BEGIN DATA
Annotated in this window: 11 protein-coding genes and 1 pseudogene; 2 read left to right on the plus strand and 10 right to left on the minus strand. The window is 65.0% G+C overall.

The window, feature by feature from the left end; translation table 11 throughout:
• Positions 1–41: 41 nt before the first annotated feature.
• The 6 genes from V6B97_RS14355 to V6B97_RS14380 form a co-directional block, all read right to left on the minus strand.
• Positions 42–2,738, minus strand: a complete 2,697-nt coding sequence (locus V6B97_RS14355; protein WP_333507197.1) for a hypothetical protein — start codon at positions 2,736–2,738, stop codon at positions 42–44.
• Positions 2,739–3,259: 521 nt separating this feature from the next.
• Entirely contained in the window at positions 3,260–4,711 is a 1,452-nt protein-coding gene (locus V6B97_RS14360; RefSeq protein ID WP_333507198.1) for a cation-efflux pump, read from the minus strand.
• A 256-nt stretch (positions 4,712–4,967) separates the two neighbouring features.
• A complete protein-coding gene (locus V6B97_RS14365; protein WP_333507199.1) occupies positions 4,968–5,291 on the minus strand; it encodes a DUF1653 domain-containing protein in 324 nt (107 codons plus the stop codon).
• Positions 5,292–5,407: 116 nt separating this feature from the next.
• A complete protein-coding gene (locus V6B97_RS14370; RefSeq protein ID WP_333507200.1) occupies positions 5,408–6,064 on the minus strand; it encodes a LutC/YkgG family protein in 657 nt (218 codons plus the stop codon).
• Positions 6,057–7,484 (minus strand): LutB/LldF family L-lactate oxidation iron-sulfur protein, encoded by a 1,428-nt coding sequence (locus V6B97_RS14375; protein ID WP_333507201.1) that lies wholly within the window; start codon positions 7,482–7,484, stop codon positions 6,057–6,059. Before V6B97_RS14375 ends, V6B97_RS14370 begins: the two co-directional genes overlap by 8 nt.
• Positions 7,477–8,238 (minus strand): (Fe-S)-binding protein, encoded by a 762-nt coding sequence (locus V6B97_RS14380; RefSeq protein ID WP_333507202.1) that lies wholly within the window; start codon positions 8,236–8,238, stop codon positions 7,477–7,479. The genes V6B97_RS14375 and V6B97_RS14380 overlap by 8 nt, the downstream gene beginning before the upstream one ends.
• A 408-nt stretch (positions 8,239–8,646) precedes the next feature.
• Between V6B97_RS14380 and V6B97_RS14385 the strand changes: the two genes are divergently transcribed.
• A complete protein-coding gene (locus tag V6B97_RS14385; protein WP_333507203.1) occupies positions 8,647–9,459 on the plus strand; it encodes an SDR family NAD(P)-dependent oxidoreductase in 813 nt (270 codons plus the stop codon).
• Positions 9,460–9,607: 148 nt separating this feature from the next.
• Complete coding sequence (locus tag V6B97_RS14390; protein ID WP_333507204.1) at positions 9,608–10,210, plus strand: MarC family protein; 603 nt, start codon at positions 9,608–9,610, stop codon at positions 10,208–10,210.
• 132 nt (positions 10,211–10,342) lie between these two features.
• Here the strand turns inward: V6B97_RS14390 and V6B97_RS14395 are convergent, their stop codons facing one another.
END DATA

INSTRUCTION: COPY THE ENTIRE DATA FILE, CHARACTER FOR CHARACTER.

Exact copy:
Annotated in this window: 11 protein-coding genes and 1 pseudogene; 2 read left to right on the plus strand and 10 right to left on the minus strand. The window is 65.0% G+C overall.

The window, feature by feature from the left end; translation table 11 throughout:
• Positions 1–41: 41 nt before the first annotated feature.
• The 6 genes from V6B97_RS14355 to V6B97_RS14380 form a co-directional block, all read right to left on the minus strand.
• Positions 42–2,738, minus strand: a complete 2,697-nt coding sequence (locus V6B97_RS14355; protein WP_333507197.1) for a hypothetical protein — start codon at positions 2,736–2,738, stop codon at positions 42–44.
• Positions 2,739–3,259: 521 nt separating this feature from the next.
• Entirely contained in the window at positions 3,260–4,711 is a 1,452-nt protein-coding gene (locus V6B97_RS14360; RefSeq protein ID WP_333507198.1) for a cation-efflux pump, read from the minus strand.
• A 256-nt stretch (positions 4,712–4,967) separates the two neighbouring features.
• A complete protein-coding gene (locus V6B97_RS14365; protein WP_333507199.1) occupies positions 4,968–5,291 on the minus strand; it encodes a DUF1653 domain-containing protein in 324 nt (107 codons plus the stop codon).
• Positions 5,292–5,407: 116 nt separating this feature from the next.
• A complete protein-coding gene (locus V6B97_RS14370; RefSeq protein ID WP_333507200.1) occupies positions 5,408–6,064 on the minus strand; it encodes a LutC/YkgG family protein in 657 nt (218 codons plus the stop codon).
• Positions 6,057–7,484 (minus strand): LutB/LldF family L-lactate oxidation iron-sulfur protein, encoded by a 1,428-nt coding sequence (locus V6B97_RS14375; protein ID WP_333507201.1) that lies wholly within the window; start codon positions 7,482–7,484, stop codon positions 6,057–6,059. Before V6B97_RS14375 ends, V6B97_RS14370 begins: the two co-directional genes overlap by 8 nt.
• Positions 7,477–8,238 (minus strand): (Fe-S)-binding protein, encoded by a 762-nt coding sequence (locus V6B97_RS14380; RefSeq protein ID WP_333507202.1) that lies wholly within the window; start codon positions 8,236–8,238, stop codon positions 7,477–7,479. The genes V6B97_RS14375 and V6B97_RS14380 overlap by 8 nt, the downstream gene beginning before the upstream one ends.
• A 408-nt stretch (positions 8,239–8,646) precedes the next feature.
• Between V6B97_RS14380 and V6B97_RS14385 the strand changes: the two genes are divergently transcribed.
• A complete protein-coding gene (locus tag V6B97_RS14385; protein WP_333507203.1) occupies positions 8,647–9,459 on the plus strand; it encodes an SDR family NAD(P)-dependent oxidoreductase in 813 nt (270 codons plus the stop codon).
• Positions 9,460–9,607: 148 nt separating this feature from the next.
• Complete coding sequence (locus tag V6B97_RS14390; protein ID WP_333507204.1) at positions 9,608–10,210, plus strand: MarC family protein; 603 nt, start codon at positions 9,608–9,610, stop codon at positions 10,208–10,210.
• 132 nt (positions 10,211–10,342) lie between these two features.
• Here the strand turns inward: V6B97_RS14390 and V6B97_RS14395 are convergent, their stop codons facing one another.